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The Search for Healthy Kids Meals

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family eating in restaurantThis guest post was written by Sarah Sliwa, instructor at the Tufts Friedman School of Nutrition Science and Policy.

One-third of U.S. children across all demographic and socioeconomic groups eat at quick-service restaurants on a given day. Eating in restaurants has been associated with higher consumption of calories and sodium, and lower diet quality overall. Given how frequently children eat in these venues, restaurants have an opportunity to play a major role in improving kids’ diet quality by offering healthier meals.

And, we wanted to explore that potential impact. So, we looked at leading quick-service (QSR) and full-service (FSR) restaurant chains to see whether their children’s meals met national recommendations set by KidsLive Well for calories, fat, saturated fat, and sodium. These recommendations align with the USDA’s 2010 Dietary Guidelines and other expert recommendations. We chose the top ten QSR and FSR chains that had separate children’s menus and posted nutrition information online. Using meal descriptions and the restaurants’ nutrition information, we calculated the calorie, fat, saturated fat, and sodium content for all possible children’s meal combinations.

The results were mixed. The good news is that more than half of meals in FSRs, and nearly three-quarters of meals in QSRs, met the USDA recommendation for calories in kids’ meals (600 calories or less). But we also saw room for improvement. Just 32% of kids’ meals at QSRs and 22% at FSRs meals met all of the nutrition recommendations for calories, fat, saturated fat, and sodium. The results were particularly poor when it came to sodium: 54% of kids’ meals at QSRs and 62% at FSRs exceeded the recommended maximum of 770 milligrams.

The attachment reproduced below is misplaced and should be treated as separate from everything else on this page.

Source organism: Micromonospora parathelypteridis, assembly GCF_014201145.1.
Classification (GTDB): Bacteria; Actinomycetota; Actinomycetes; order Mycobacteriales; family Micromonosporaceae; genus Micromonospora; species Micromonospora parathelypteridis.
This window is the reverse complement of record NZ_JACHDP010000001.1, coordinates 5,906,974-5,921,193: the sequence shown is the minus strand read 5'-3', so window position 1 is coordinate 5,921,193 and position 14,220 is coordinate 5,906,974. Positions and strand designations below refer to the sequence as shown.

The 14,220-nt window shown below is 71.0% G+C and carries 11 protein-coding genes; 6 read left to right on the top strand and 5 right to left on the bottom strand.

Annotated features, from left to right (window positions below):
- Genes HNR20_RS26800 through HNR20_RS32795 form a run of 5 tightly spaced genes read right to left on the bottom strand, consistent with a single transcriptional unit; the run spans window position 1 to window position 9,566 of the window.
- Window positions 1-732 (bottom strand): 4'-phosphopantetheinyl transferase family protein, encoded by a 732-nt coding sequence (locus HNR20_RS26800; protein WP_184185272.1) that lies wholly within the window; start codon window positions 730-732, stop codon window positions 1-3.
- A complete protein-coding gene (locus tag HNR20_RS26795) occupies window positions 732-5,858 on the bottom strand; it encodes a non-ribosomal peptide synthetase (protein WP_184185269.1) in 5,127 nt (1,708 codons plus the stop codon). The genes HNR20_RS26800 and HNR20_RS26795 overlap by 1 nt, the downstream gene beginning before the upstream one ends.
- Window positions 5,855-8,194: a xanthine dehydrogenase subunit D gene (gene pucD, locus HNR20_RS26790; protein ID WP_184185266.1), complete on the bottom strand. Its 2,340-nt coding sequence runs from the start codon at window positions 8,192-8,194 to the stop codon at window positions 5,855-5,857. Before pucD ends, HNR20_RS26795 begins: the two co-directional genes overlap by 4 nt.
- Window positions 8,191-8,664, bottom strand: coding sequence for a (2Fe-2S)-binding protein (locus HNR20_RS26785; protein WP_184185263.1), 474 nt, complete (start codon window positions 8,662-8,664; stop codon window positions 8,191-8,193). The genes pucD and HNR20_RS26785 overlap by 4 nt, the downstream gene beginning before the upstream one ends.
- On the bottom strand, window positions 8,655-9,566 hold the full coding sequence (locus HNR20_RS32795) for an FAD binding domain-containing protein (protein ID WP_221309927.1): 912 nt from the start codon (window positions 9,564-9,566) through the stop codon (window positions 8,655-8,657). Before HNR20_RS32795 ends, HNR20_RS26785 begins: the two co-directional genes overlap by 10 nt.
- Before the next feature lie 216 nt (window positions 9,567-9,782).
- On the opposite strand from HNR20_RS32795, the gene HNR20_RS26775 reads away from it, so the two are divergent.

Some restaurants are making strides toward offering healthier kids’ meals, however. The Silver Diner, a regional FSR chain near Washington, DC, changed its children’s menu in 2012 to remove soda and fries (although they could still be requested), provide fruit or vegetable side dishes by default, and increase the number of meals that met Kids LiveWell nutrition criteria.

In another related study, researchers studying these changes found that both revenue and orders of healthier options increased after the new menu was introduced—a win-win for the customer and the restaurant. These positive changes were still in effect when the researchers went back two years later, which suggests a long-term shift in ordering patterns.

Everyone has a role to play in providing healthier meals for kids. Restaurants can offer and promote healthy options that are appealing to children, remove sugary drinks from their children’s menus, and pair kids’ meals with healthy side dishes by default. Meanwhile, parents can educate and guide their children toward healthy choices, and speak up to demand healthy meals where they don’t exist. Tools like the Healthy Dining Finder or the KidsLive Well mobile app are two good places for parents to start.

To learn more about the studies discussed in this post, visit ChildObesity180.org/healthymeals.

Sarah Sliwa headshotSarah Sliwa, PhD is an instructor at Tufts University.

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The American Heart Association’s blog is not intended to provide medical advice or treatment. Only your healthcare provider can provide that. The American Heart Association recommends that you consult your healthcare provider regarding your personal health matters. If you think you are having a heart attack, stroke or another emergency, please call 911 immediately.